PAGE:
Let us start by making it clear that in the state of Florida, F.S. 440.11 makes it clear that workers’ compensation is considered the exclusive remedy for work related injuries. However, this does not mean you cannot file an injury lawsuit. What it means is that you probably cannot file an injury lawsuit against your employer or co-worker. The trade-off, as stated in F.S. 440.15, is that employees get the benefit of quick, efficient receipt of medical and wage loss benefits without having to prove they were blameless, while the employer enjoys immunity from work injury lawsuits. There is, however, a very narrow exception to this rule that involves employers who cause worker injuries with deliberate intent, and your injury probably does not qualify. (If your employer failed to carry workers’ compensation insurance or you were an independent contractor/not an employee, that may be another matter entirely.)

Still, what you do not want to discount is the potential for a third-party liability claim. The fact is, even if you do collect workers’ compensation, it is not going to cover as much as a personal injury lawsuit would. Workers’ compensation claims do not allow for damages like pain and suffering, mental anguish, or a loss of consortium claim from your spouse. Continue reading

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Fort Myers injury lawsuitA Fort Myers injury lawsuit resulted in a jury verdict of more than $5 million in damages, which included $2.25 million for past and future pain and suffering a few years back.

The Daily Business Review reported that in 2017, a driver in Fort Myers was reportedly high on heroin when he crashed into the plaintiff’s vehicle. The plaintiff and her two children, who were in the backseat, were seriously injured. Initially, the other driver was arrested for driving under the influence, but he later pleaded guilty to lesser charges. His auto insurance company agreed to cover the cost of the children’s injuries but argued their mother’s injuries were mostly the result of a pre-existing condition. She filed a Fort Myers injury lawsuit. The defense conceded liability, but the plaintiff still had to prove the full extent of her damages – which included pain and suffering.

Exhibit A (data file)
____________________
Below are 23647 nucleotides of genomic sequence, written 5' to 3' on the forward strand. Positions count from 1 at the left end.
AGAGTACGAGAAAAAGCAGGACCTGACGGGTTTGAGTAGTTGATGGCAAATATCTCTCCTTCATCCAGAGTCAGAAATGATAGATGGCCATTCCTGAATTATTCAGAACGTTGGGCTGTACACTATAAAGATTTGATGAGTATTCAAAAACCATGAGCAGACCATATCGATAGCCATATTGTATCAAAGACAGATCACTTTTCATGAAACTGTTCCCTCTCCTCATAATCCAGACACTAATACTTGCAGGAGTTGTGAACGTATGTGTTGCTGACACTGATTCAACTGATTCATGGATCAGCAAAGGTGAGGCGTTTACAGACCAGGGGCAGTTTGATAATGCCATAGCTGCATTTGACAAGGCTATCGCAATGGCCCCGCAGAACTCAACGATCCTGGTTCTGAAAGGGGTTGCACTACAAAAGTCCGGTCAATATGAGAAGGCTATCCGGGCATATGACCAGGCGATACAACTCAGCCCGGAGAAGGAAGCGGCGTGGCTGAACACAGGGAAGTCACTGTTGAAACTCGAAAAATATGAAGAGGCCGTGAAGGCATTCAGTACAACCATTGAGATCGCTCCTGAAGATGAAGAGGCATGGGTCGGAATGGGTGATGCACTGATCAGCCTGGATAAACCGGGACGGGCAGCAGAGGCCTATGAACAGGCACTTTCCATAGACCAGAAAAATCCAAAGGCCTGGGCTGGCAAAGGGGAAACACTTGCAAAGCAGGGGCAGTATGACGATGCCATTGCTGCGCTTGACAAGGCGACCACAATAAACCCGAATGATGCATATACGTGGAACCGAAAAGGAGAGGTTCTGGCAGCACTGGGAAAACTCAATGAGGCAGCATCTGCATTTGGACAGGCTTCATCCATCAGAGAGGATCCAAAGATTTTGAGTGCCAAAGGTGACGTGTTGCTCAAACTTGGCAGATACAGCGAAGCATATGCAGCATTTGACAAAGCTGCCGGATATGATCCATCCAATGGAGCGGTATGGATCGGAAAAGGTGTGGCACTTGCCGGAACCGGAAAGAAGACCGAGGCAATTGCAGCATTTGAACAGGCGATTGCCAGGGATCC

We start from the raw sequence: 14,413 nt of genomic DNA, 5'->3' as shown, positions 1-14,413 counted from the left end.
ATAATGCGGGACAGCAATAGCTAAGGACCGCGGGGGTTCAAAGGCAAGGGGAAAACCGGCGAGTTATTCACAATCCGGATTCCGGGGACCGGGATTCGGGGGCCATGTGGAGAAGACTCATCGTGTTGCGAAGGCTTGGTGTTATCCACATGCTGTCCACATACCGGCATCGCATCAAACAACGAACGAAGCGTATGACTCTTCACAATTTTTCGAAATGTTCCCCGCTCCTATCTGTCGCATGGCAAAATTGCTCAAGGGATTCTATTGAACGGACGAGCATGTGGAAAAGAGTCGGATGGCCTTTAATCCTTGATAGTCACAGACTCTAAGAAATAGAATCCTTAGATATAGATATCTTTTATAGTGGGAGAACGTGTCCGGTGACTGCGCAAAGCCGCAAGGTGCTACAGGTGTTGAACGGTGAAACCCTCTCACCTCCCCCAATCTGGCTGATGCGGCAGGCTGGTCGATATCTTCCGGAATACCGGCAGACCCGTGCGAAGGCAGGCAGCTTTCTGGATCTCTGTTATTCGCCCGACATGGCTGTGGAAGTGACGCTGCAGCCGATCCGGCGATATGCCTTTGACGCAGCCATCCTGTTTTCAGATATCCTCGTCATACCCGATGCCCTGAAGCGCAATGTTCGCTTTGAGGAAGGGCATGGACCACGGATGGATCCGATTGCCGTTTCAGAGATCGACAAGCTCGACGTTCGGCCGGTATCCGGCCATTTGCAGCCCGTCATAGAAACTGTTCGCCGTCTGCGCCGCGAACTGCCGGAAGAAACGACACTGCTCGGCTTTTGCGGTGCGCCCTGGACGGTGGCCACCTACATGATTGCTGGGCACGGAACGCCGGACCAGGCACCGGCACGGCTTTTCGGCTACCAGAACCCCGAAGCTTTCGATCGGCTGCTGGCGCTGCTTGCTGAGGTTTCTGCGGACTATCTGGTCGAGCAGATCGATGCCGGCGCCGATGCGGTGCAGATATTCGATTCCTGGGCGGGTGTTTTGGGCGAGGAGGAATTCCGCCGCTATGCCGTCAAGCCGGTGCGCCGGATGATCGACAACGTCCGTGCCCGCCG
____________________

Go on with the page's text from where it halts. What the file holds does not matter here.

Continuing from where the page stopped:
Here our South Florida injury attorneys explain what pain and suffering are in the context of tort law and what legal recourse you have to be compensated for it.

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Fort Myers injury lawyerFlorida property owners owe a duty of care to protect invitees from third-party criminal attacks – where the assault was reasonably foreseeable. This principle was affirmed recently by the Fourth District Court of Appeal’s reversal of summary judgment favoring a Florida business owner accused of negligence in an injury lawsuit.

As our South Florida injury lawyers can explain, key issues in these types of premises liability cases are:

  • Reasonable foreseeability of the attack.
  • Duty of care the property owner owed to the plaintiff (designation of invitee, licensee or trespasser, depending on the plaintiff’s purposes on-site). Age and special relationships can also be factors.
  • Whether the defendant property owner’s actions proximately caused the plaintiff’s injuries.

The defendant in Bryan v. Galley Maid Marine Products, Inc. argued it owed no duty of care to the plaintiff, who was on-site drinking with the owner and three others when he was attacked, twice. He suffered a broken neck, nerve damage, and facial fractures. The defense asserted there was no way the property owner could have reasonably foreseen what would happen because it occurred suddenly and without provocation. Furthermore, the defendant argued the victim was a licensee rather than an invitee, meaning the only duty business owner owed was to refrain from wanton negligence, willful misconduct or intentional exposure to danger.

The court noted there were seventeen (17) minutes between the first attack, which left the plaintiff unconscious and with missing teeth, and the second attack, which resulted in another bout of unconsciousness and even more serious injuries. No one called 911, according to court records, because those present were reportedly afraid of the assailant (who was later arrested, convicted and sentenced to prison). Continue reading

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One of the top concerns an injury lawyer hears upon meeting with prospective clients is: How much will this cost me?

Most who have suffered a serious personal injury are hurting financially as well as physically – which is why they’re seeking compensation from the at-fault party  in the first place.Fort Myers injury lawyer

The good news is that with personal injury litigation, you won’t need to pay upfront. In fact, you won’t pay any attorney fees at all unless you win.